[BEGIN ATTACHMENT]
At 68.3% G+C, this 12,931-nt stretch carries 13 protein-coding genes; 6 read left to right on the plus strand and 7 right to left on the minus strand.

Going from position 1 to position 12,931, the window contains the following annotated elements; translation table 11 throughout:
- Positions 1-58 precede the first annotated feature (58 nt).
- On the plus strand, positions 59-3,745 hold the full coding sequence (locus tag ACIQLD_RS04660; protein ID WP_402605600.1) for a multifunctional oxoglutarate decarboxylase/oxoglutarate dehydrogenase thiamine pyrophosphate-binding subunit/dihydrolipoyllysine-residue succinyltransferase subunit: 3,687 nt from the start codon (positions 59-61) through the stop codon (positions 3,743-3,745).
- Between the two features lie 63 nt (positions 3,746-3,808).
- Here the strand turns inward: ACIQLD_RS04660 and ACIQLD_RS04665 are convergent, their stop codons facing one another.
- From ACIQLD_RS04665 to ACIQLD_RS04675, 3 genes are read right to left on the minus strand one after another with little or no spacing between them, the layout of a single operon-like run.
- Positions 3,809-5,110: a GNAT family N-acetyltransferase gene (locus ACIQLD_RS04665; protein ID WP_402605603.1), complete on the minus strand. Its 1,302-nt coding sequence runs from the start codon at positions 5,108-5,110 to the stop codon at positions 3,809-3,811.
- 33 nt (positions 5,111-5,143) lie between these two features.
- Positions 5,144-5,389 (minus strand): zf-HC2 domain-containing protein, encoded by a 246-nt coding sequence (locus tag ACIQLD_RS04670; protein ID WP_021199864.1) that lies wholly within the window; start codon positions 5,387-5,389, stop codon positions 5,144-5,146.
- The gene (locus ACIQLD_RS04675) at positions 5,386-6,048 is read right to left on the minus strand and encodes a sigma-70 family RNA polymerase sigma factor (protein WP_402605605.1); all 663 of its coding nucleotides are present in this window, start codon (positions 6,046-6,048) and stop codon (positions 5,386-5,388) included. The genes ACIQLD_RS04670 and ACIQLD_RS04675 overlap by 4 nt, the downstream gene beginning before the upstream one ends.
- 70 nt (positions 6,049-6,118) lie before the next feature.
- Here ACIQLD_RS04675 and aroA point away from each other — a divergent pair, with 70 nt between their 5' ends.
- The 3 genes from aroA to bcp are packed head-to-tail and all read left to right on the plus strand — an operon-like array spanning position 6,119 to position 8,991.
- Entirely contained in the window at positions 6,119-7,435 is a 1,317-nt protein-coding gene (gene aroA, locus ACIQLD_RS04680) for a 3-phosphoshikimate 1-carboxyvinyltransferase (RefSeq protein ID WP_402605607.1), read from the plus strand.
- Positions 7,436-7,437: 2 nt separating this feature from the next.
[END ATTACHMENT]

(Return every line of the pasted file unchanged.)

At 68.3% G+C, this 12,931-nt stretch carries 13 protein-coding genes; 6 read left to right on the plus strand and 7 right to left on the minus strand.

Going from position 1 to position 12,931, the window contains the following annotated elements; translation table 11 throughout:
- Positions 1-58 precede the first annotated feature (58 nt).
- On the plus strand, positions 59-3,745 hold the full coding sequence (locus tag ACIQLD_RS04660; protein ID WP_402605600.1) for a multifunctional oxoglutarate decarboxylase/oxoglutarate dehydrogenase thiamine pyrophosphate-binding subunit/dihydrolipoyllysine-residue succinyltransferase subunit: 3,687 nt from the start codon (positions 59-61) through the stop codon (positions 3,743-3,745).
- Between the two features lie 63 nt (positions 3,746-3,808).
- Here the strand turns inward: ACIQLD_RS04660 and ACIQLD_RS04665 are convergent, their stop codons facing one another.
- From ACIQLD_RS04665 to ACIQLD_RS04675, 3 genes are read right to left on the minus strand one after another with little or no spacing between them, the layout of a single operon-like run.
- Positions 3,809-5,110: a GNAT family N-acetyltransferase gene (locus ACIQLD_RS04665; protein ID WP_402605603.1), complete on the minus strand. Its 1,302-nt coding sequence runs from the start codon at positions 5,108-5,110 to the stop codon at positions 3,809-3,811.
- 33 nt (positions 5,111-5,143) lie between these two features.
- Positions 5,144-5,389 (minus strand): zf-HC2 domain-containing protein, encoded by a 246-nt coding sequence (locus tag ACIQLD_RS04670; protein ID WP_021199864.1) that lies wholly within the window; start codon positions 5,387-5,389, stop codon positions 5,144-5,146.
- The gene (locus ACIQLD_RS04675) at positions 5,386-6,048 is read right to left on the minus strand and encodes a sigma-70 family RNA polymerase sigma factor (protein WP_402605605.1); all 663 of its coding nucleotides are present in this window, start codon (positions 6,046-6,048) and stop codon (positions 5,386-5,388) included. The genes ACIQLD_RS04670 and ACIQLD_RS04675 overlap by 4 nt, the downstream gene beginning before the upstream one ends.
- 70 nt (positions 6,049-6,118) lie before the next feature.
- Here ACIQLD_RS04675 and aroA point away from each other — a divergent pair, with 70 nt between their 5' ends.
- The 3 genes from aroA to bcp are packed head-to-tail and all read left to right on the plus strand — an operon-like array spanning position 6,119 to position 8,991.
- Entirely contained in the window at positions 6,119-7,435 is a 1,317-nt protein-coding gene (gene aroA, locus ACIQLD_RS04680) for a 3-phosphoshikimate 1-carboxyvinyltransferase (RefSeq protein ID WP_402605607.1), read from the plus strand.
- Positions 7,436-7,437: 2 nt separating this feature from the next.